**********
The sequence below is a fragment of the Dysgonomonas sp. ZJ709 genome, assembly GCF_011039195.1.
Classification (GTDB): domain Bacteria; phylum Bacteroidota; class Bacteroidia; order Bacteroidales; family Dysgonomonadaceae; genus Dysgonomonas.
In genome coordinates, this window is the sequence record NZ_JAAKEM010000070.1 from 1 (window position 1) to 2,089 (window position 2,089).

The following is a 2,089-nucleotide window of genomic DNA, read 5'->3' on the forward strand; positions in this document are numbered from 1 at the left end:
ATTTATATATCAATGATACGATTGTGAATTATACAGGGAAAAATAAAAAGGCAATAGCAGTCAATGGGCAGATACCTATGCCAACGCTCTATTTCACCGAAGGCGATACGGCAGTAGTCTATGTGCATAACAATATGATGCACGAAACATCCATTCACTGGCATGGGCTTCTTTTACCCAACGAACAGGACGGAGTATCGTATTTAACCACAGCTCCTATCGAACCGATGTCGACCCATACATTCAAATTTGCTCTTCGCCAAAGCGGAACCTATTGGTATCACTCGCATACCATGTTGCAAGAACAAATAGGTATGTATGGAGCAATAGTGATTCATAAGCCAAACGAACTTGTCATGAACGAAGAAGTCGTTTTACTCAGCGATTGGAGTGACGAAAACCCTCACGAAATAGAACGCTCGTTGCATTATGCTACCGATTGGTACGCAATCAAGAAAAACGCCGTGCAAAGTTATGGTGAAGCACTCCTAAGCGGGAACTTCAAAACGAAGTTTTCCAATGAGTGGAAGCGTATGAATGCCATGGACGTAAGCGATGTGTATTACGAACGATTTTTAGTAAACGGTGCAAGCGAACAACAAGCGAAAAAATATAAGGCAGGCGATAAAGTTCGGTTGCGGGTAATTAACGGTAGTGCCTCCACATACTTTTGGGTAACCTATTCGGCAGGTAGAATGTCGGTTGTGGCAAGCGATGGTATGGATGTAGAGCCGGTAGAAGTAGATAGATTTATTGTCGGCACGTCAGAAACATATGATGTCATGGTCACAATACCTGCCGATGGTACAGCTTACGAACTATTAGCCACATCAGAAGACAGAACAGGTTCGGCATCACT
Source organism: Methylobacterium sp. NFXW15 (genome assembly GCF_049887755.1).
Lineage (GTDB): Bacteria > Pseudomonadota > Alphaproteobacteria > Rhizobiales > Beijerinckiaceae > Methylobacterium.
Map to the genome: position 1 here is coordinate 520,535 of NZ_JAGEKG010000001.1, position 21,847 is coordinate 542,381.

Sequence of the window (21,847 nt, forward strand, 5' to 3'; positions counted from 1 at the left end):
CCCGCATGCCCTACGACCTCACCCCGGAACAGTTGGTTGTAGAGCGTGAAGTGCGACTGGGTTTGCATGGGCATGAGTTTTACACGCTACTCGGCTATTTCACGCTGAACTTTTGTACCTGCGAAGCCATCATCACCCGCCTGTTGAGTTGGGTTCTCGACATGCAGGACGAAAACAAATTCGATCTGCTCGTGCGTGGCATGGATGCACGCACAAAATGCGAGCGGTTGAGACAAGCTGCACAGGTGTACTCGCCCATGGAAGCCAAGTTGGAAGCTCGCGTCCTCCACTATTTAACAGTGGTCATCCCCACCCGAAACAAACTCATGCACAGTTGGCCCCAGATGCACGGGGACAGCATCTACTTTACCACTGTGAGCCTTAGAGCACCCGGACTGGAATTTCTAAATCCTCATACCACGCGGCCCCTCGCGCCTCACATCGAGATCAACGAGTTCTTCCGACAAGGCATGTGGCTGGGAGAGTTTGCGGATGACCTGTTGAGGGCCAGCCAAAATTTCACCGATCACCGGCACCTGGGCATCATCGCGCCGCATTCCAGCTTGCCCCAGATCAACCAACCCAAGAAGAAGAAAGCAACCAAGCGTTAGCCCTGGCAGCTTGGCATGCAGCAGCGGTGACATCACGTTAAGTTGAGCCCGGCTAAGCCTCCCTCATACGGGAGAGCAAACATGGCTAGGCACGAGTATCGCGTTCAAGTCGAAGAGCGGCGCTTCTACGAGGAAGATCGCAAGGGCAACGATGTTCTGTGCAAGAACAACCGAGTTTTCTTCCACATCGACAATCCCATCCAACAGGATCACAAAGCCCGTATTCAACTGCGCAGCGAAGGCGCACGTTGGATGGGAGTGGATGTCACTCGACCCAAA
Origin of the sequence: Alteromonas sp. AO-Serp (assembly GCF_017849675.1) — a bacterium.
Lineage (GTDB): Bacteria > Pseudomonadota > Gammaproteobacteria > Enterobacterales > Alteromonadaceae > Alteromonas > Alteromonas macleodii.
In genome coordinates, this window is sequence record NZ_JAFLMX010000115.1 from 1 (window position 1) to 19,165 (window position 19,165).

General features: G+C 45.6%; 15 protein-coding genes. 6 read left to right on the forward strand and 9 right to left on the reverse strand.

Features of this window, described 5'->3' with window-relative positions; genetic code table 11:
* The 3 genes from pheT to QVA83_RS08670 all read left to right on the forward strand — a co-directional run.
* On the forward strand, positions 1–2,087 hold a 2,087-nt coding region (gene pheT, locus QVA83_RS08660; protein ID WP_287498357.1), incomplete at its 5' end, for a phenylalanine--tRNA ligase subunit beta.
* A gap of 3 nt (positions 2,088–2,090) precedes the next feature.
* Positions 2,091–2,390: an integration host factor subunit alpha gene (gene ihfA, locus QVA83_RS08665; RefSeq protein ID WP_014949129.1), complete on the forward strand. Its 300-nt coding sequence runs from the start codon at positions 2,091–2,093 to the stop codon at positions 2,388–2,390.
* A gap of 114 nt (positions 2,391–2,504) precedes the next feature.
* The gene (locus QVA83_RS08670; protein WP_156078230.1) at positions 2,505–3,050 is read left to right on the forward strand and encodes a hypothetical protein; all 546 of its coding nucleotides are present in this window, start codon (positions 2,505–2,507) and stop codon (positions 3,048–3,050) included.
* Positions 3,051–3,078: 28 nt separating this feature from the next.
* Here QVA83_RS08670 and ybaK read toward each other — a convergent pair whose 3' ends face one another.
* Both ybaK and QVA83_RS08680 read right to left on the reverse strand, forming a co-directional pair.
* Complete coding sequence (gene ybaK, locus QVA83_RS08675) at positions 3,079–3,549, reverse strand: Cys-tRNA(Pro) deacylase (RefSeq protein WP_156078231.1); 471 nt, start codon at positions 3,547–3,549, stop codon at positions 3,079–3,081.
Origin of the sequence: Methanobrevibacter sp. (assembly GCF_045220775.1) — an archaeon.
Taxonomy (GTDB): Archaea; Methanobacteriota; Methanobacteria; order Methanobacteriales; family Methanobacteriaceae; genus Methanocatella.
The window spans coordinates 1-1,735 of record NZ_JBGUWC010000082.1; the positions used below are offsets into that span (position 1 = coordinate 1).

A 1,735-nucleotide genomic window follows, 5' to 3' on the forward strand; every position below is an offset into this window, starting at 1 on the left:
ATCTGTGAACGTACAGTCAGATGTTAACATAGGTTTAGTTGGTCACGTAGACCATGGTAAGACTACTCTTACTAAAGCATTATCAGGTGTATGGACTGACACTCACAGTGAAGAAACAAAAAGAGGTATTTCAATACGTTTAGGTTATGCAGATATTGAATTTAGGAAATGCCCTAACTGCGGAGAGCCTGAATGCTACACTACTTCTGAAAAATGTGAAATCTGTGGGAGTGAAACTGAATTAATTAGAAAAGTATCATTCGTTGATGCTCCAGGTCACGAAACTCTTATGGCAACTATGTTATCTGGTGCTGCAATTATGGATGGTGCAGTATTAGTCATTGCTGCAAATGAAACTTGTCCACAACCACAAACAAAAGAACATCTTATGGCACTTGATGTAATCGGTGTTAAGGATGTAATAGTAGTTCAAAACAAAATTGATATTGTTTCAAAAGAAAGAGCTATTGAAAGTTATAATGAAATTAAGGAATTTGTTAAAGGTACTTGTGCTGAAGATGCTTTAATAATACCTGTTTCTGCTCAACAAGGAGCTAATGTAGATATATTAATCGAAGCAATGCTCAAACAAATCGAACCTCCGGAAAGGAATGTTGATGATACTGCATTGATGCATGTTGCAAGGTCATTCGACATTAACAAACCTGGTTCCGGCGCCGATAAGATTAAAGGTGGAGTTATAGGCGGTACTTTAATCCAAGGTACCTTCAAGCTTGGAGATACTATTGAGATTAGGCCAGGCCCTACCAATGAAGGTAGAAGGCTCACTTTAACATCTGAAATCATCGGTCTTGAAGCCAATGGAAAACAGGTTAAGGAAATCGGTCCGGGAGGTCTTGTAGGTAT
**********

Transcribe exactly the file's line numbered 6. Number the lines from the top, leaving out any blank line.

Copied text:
Source organism: Methylobacterium sp. NFXW15 (genome assembly GCF_049887755.1).